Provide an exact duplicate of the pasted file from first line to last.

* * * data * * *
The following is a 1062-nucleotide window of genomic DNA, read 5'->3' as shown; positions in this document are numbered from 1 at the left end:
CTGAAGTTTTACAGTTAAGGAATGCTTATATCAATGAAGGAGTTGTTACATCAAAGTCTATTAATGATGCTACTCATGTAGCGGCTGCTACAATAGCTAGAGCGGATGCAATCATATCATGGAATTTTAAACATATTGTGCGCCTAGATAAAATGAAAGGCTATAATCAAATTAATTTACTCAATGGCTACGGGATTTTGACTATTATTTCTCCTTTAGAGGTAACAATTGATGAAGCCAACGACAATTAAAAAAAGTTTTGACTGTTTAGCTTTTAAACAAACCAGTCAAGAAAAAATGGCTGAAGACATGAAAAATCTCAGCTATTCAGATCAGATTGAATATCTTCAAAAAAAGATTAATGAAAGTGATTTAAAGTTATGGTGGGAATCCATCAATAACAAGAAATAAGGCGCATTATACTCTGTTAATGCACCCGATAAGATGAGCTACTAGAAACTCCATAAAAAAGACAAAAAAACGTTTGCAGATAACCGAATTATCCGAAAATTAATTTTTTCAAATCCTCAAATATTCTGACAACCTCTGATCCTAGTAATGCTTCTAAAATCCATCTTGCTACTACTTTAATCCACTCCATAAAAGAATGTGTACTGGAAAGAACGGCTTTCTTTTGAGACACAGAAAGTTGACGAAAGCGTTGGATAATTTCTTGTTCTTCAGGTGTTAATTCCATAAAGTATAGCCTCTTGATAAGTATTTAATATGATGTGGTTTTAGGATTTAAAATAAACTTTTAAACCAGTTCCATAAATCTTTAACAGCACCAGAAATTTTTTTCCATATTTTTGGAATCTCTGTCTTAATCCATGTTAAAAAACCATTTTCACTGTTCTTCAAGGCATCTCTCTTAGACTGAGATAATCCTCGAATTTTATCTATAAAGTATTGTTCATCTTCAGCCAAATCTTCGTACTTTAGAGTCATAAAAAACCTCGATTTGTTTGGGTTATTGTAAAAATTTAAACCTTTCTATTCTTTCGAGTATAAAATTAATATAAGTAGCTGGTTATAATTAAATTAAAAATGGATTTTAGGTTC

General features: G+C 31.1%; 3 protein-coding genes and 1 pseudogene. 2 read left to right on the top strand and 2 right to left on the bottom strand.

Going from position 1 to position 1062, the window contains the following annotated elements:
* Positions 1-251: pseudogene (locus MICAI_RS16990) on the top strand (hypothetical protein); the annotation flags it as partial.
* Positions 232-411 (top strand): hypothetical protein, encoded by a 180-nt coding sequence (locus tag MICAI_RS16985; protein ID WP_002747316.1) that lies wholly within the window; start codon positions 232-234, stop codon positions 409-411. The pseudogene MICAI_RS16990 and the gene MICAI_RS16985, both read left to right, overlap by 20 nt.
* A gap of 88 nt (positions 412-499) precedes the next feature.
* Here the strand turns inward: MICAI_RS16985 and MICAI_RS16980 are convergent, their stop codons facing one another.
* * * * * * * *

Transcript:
The following is a 1062-nucleotide window of genomic DNA, read 5'->3' as shown; positions in this document are numbered from 1 at the left end:
CTGAAGTTTTACAGTTAAGGAATGCTTATATCAATGAAGGAGTTGTTACATCAAAGTCTATTAATGATGCTACTCATGTAGCGGCTGCTACAATAGCTAGAGCGGATGCAATCATATCATGGAATTTTAAACATATTGTGCGCCTAGATAAAATGAAAGGCTATAATCAAATTAATTTACTCAATGGCTACGGGATTTTGACTATTATTTCTCCTTTAGAGGTAACAATTGATGAAGCCAACGACAATTAAAAAAAGTTTTGACTGTTTAGCTTTTAAACAAACCAGTCAAGAAAAAATGGCTGAAGACATGAAAAATCTCAGCTATTCAGATCAGATTGAATATCTTCAAAAAAAGATTAATGAAAGTGATTTAAAGTTATGGTGGGAATCCATCAATAACAAGAAATAAGGCGCATTATACTCTGTTAATGCACCCGATAAGATGAGCTACTAGAAACTCCATAAAAAAGACAAAAAAACGTTTGCAGATAACCGAATTATCCGAAAATTAATTTTTTCAAATCCTCAAATATTCTGACAACCTCTGATCCTAGTAATGCTTCTAAAATCCATCTTGCTACTACTTTAATCCACTCCATAAAAGAATGTGTACTGGAAAGAACGGCTTTCTTTTGAGACACAGAAAGTTGACGAAAGCGTTGGATAATTTCTTGTTCTTCAGGTGTTAATTCCATAAAGTATAGCCTCTTGATAAGTATTTAATATGATGTGGTTTTAGGATTTAAAATAAACTTTTAAACCAGTTCCATAAATCTTTAACAGCACCAGAAATTTTTTTCCATATTTTTGGAATCTCTGTCTTAATCCATGTTAAAAAACCATTTTCACTGTTCTTCAAGGCATCTCTCTTAGACTGAGATAATCCTCGAATTTTATCTATAAAGTATTGTTCATCTTCAGCCAAATCTTCGTACTTTAGAGTCATAAAAAACCTCGATTTGTTTGGGTTATTGTAAAAATTTAAACCTTTCTATTCTTTCGAGTATAAAATTAATATAAGTAGCTGGTTATAATTAAATTAAAAATGGATTTTAGGTTC

General features: G+C 31.1%; 3 protein-coding genes and 1 pseudogene. 2 read left to right on the top strand and 2 right to left on the bottom strand.

Going from position 1 to position 1062, the window contains the following annotated elements:
* Positions 1-251: pseudogene (locus MICAI_RS16990) on the top strand (hypothetical protein); the annotation flags it as partial.
* Positions 232-411 (top strand): hypothetical protein, encoded by a 180-nt coding sequence (locus tag MICAI_RS16985; protein ID WP_002747316.1) that lies wholly within the window; start codon positions 232-234, stop codon positions 409-411. The pseudogene MICAI_RS16990 and the gene MICAI_RS16985, both read left to right, overlap by 20 nt.
* A gap of 88 nt (positions 412-499) precedes the next feature.
* Here the strand turns inward: MICAI_RS16985 and MICAI_RS16980 are convergent, their stop codons facing one another.